Champagne and dreams

It was the rarest of weather in San Francisco. 95 degrees in late September. Magnificent view from the second floor of the Ferry Building, overlooking the San Francisco Bay and the Bay Bridge. Ice-cold vintage Krug, anyone?

Three hours flew by like a fairy-tale. Friends, laughs, Champagne of the highest order, multiple pours... toward the end, the crowd dissipated... and all that Krug was still there, beckoning me like a lighthouse in the dark of night.

The three Champagnes shown below together retail for around $500. Is it too much to ask for my three favorites? Does it get much better than '96 Henriot, '98 Krug, '98 Veuve Clicquot "La Grande Dame"? Living in the Bay Area, I am soooo lucky to have the Institute of Masters of Wine Annual Champagne Tasting come to San Francisco, and for a measly $50(!!!!) I get to taste (and taste and taste and taste again...) the cream of the crop.

Champagne is polarizing. Some people love it above all. Some people don't get it at all. Some drink it, 'cause it's bubbly and fancy. I am close to the first camp. But it hasn't always been that way. I used to not get it - it was sour and carbonated and kind of "not wine". But I had an open mind, listened to my friends who knew more about wine than I did, and kept at it, until eventually the light bulbs went off. It may have been the Magnum of 1990 Ca'del Bosco Franciacorta "Annamaria Clementi" (from Lombardy, Italy) that Chef Donato served at a friend's party. Or maybe it was some other complex, nutty, bready, yeasty, tiny-bubble marvel - but my wine life changed forever when I finally got Champagne (or I should say sparkling wine?)

I drink it with sushi. I drink it with fries. I drink it with eggs and bacon. I drink it with tomato soup. Certainly with triple-cream cheese. And a million other things. Every thing. Too bad the darn thing is so expensive. But for $50, for three unforgettable hours of tasting the finest bubbly, money was of no consequence.

Champagne and dreams!

And now my favorite Champagnes of the tasting in the order of loving...

1. 1996 Henriot "Cuvee des Enchateleurs" Brut - all Henriot Champagnes at the tasting were impressive: the non-vintage Blanc Souverain Chardonnay, the 1998 Millsesime Brut, the 1995 "Cuvee des Enchanteleurs" Brut, and the ultimate 1996 "Cuvee des Enchateleurs" Brut. Across the board, Henriot is regal. 1996 was a classic vintage for Champagne. Several of my wine friends preferred the '95, but for me - the '96 Henriot was the clear, incomparable front-runner.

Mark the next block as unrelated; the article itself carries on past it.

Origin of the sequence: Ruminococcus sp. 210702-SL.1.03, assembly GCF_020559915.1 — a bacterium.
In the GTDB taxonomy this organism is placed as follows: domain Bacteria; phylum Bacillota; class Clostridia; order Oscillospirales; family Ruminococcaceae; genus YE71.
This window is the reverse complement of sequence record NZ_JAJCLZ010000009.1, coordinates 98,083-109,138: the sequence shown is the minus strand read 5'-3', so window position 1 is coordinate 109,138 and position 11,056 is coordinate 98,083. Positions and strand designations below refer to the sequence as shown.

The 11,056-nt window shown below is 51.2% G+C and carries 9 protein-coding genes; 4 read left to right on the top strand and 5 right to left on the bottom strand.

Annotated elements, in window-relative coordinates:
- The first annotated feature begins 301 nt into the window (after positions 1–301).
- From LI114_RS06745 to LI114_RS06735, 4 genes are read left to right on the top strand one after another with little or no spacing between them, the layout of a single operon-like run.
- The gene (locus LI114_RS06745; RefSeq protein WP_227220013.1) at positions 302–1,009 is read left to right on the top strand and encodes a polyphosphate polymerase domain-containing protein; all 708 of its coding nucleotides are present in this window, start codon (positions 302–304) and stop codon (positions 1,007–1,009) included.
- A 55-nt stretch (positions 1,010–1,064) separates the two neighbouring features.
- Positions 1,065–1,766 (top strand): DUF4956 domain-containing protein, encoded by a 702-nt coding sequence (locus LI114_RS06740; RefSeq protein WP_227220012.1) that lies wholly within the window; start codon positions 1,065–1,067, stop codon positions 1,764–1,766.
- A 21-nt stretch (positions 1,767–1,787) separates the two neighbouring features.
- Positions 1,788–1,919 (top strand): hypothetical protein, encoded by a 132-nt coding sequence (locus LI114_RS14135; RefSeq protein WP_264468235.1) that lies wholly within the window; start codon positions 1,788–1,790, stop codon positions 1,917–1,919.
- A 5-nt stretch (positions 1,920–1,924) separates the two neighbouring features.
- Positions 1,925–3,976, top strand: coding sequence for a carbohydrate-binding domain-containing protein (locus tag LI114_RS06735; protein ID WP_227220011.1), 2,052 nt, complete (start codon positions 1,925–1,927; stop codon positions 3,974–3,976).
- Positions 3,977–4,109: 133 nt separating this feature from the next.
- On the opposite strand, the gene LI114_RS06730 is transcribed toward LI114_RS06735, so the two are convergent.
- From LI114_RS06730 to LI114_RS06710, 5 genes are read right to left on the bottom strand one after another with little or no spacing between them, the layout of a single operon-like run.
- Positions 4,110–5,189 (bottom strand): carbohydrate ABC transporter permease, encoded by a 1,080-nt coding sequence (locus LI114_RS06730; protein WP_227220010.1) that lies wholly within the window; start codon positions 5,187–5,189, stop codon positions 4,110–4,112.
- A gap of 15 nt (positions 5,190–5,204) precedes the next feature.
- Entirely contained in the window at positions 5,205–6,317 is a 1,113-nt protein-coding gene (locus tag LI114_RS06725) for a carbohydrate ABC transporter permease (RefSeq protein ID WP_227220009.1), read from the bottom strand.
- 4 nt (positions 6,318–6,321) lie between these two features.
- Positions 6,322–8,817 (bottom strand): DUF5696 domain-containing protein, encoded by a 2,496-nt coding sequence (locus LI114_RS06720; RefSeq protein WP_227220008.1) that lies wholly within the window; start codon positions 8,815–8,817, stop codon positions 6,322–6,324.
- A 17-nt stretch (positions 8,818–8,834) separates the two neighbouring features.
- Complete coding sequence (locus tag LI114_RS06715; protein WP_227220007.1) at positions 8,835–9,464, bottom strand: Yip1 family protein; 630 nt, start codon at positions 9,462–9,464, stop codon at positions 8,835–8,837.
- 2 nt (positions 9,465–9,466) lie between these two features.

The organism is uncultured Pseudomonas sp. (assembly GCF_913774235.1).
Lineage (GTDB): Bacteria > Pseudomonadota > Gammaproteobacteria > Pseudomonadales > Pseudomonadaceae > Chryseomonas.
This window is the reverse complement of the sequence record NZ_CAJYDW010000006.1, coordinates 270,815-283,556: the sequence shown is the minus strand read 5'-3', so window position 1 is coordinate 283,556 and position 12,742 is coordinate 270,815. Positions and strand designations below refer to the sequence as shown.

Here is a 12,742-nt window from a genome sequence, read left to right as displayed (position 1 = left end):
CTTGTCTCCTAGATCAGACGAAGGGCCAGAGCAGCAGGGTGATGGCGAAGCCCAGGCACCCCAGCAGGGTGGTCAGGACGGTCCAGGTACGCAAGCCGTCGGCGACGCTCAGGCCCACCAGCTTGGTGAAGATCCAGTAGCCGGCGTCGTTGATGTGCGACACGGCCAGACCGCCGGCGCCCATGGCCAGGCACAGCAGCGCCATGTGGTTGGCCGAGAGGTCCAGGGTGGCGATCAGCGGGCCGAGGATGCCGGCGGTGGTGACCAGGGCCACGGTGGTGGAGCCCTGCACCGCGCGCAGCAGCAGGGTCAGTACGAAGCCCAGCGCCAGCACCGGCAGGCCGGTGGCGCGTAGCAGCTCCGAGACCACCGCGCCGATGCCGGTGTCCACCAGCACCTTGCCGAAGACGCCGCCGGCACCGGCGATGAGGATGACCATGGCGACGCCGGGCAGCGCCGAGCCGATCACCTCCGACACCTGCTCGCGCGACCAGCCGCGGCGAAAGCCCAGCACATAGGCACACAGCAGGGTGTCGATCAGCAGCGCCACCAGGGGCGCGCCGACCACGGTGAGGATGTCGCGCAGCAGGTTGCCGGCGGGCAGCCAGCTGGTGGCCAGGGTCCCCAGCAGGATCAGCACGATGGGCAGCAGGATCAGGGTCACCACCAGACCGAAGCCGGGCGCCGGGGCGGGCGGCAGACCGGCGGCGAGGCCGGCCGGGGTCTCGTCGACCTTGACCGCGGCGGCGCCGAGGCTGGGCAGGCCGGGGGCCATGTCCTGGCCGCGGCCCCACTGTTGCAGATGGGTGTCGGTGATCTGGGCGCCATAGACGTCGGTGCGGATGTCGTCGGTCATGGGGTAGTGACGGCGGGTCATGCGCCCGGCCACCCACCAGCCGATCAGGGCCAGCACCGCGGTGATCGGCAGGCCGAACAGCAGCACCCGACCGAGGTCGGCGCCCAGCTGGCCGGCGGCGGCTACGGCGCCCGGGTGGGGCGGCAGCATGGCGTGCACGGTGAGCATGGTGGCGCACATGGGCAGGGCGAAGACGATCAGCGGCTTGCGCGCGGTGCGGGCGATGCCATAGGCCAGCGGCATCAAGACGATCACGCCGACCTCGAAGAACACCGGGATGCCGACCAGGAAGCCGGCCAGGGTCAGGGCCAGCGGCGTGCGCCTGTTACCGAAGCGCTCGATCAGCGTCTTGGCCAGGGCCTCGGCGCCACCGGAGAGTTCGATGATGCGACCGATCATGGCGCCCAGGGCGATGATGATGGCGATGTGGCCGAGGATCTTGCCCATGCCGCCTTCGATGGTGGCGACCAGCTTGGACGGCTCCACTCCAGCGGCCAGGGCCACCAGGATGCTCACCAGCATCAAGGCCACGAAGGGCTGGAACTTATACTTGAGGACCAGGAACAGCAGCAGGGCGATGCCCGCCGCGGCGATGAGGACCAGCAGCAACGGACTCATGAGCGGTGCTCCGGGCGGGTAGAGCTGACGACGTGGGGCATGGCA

2. 1998 Krug Brut - must be the world's most famous Champagne. (Possibly Cristal and Salon are in the league). Powerful and full-bodied. The non-vintage Krug Brut was fantastic as well (~$120/btl).

3. 1998 Veuve Clicquot Ponsardin "La Grande Dame" - had this Champagne almost a year ago, and it wasn't nearly as enjoyable. Perhaps the wine has evolved, but more likely - my palate has! This wine was elegant, balanced, powerful yet not heavyweight (like the '98 Krug). Very classy.

4. Non-vintage Krug Brut "Grande Cuvee" (as mentioned already) was textbook. My friend Enoch and I must have snuck at least 5 or 6 pours! (shhhhhh.....)

5. Jacquesson Cuvee #734 non-vintage Brut - lots of character, very nice.

6. Vilmart "Grand Ceillier" Brut Premier Cru, along with Jacquesson and Krug, was the top non-vintage Champagne of the show.

Many others were certainly not shabby - Perrier-Jouet (2002), Dom Perignon (2000, third time I've had it - keeps leaving me somewhat cold), Pol Roger (1999 "Extra Cuvee de Reserve" Blanc de Blancs and 2000), Taittinger, Louis Roederer, Bollinger (Le Grand Annee 2000 Brut), Ruinart (1998 and NV Blanc de Blancs), and many others - nothing to sneeze at, though certainly not earth-shattering mind-bogglers.

Normally, I enjoy Rosés, and the event had its share of big brands that drew the crowd. But this time, the non-Rosés ruled the show.

As the sun was setting over the San Francisco Bay, the heat dissipating with the refreshing coolness of Henriot, my friend Enoch and I headed downstars to Gott's (aka Taylor's Refresher) - the best fast-food style burger in Northern California (maybe in America?!), originally from St. Helena in Napa Valley, and now solidly at the foot of the Ferry Building. We ordered my all-time-favorite Texas burger - the mouth-watering creation of monumental proportions, with Jack cheese, fresh guacamole, salsa, mayo & pickled jalapeños on a toasted egg bun, with a side of garlic parsley fries, and just (drumroll please...) - "sorry, I can't handle any more wine tonight!" - diet coke.


enochchoi said…
It was delish,thanx 4 inviting. Best $50 spent on tasting ever!
Do Bianchi said…
that was some flight of Champers dude! and definitely worth the price of admission.

I love the Texas burger!
healy said…
In love with the burger. . Super duper like with the champagne! It has health benefits too. When raising a glass of Champagne and toasting , the attitude is generally a way of praising one's health and well being in a figurative way.

Popular posts from this blog

Most expensive Cognacs in the world?

Rajun Cajun - when only a beer will do

Shaoxing rice wine - learning the taste